OFAI offers its members two different procedures for organic certification and labelling scheme:
1. Participatory Guarantee System (PGS)
2. Third Party Appraisal (TPS)
Participatory Guarantee System
In the ‘participatory guarantee system’, local groups of farmers conduct the farm appraisals themselves and maintain a group watch to ensure that all follow the standards and the rules. OFAI is a founder member of the PGS Organic India Council. Find out all about PGS at: pgsorganic.in
PGS is simpler and cheaper and its operation is controlled by the organic farming community itself. In fact, PGS is recommended for organic farmers who work as a group or who can come together as a group at the village or taluka level. PGS is also designed mostly for small and marginal farmers and will be extremely useful in situations where such communities are serviced by NGOs or self help groups (SHGs). Those opting for the PGS system should inform either the state secretariat or the central secretariat accordingly.
Third Party Appraisal
In the ‘third-party appraisal’ system, trained and experienced organic farmers (who are members of the association) appraise farms as third party appraisers and submit their independent reports to the association. This kind of farm audit is suitable for individual farms, small or large, especially where there is little scope for group activity.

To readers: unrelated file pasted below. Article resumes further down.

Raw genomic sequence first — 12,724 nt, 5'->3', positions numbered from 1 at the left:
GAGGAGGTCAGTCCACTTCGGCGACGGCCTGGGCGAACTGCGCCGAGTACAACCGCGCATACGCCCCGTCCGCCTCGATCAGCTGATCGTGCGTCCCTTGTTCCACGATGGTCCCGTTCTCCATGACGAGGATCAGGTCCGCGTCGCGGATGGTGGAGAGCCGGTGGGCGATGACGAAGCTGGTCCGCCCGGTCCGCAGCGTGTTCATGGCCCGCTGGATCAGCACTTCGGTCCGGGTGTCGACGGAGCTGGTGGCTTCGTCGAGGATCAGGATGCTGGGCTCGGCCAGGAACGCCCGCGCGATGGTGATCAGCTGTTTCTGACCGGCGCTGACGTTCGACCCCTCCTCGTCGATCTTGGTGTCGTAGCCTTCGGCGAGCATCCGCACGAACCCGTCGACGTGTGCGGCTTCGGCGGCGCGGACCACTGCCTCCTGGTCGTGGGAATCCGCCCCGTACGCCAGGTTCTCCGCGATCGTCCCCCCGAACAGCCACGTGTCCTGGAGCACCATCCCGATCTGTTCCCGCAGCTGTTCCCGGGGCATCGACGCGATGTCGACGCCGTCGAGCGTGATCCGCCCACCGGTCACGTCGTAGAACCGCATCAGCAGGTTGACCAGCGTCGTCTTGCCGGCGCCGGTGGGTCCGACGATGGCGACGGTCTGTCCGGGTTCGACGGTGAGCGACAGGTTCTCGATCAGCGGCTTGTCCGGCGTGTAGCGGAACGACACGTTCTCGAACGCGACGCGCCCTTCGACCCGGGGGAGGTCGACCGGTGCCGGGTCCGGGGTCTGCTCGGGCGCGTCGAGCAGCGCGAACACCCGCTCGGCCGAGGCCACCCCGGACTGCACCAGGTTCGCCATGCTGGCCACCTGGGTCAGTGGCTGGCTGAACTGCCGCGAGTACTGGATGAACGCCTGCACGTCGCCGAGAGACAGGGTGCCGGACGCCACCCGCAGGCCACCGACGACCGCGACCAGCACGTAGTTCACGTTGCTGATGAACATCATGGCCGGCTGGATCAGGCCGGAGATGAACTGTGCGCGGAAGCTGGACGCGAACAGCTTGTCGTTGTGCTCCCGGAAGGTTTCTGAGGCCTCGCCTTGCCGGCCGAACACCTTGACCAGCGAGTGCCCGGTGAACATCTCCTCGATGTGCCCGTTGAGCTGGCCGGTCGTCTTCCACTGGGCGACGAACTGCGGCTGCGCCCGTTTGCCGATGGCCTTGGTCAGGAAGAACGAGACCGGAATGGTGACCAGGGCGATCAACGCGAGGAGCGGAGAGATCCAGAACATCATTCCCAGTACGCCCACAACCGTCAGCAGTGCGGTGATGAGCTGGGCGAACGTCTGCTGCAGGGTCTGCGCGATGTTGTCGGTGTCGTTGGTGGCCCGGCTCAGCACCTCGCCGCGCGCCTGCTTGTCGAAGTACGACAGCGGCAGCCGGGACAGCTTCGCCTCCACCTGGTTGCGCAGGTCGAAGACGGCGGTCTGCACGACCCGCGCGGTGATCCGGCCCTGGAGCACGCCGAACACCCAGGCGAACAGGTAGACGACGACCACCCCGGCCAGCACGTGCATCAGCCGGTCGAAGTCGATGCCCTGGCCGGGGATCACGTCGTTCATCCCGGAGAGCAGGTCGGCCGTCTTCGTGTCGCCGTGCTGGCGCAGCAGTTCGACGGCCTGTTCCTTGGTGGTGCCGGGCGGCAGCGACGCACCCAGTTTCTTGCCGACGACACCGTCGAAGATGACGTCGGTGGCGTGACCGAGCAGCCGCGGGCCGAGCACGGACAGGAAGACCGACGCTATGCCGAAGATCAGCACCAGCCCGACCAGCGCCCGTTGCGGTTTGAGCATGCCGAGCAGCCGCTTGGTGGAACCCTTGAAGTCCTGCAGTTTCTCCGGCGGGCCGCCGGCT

Those opting for TPS would be largely isolated farmers, or farmers living in remote areas and who are unable to form a local group under PGS because their numbers are too small. (For the PGS, minimum membership in the local group is five). Find out all about the detailed procedures of TPA from the booklet which is also available at the central secretariat office.
It is important to emphasize and to clarify that both TPS and PGS are based on OFAI organic farming guidelines which are themselves in harmony with IFOAM 2005 organic standards and the NSOP (Government of India). Find the OFAI organic farming guidelines in the Third Party Appraisal booklet.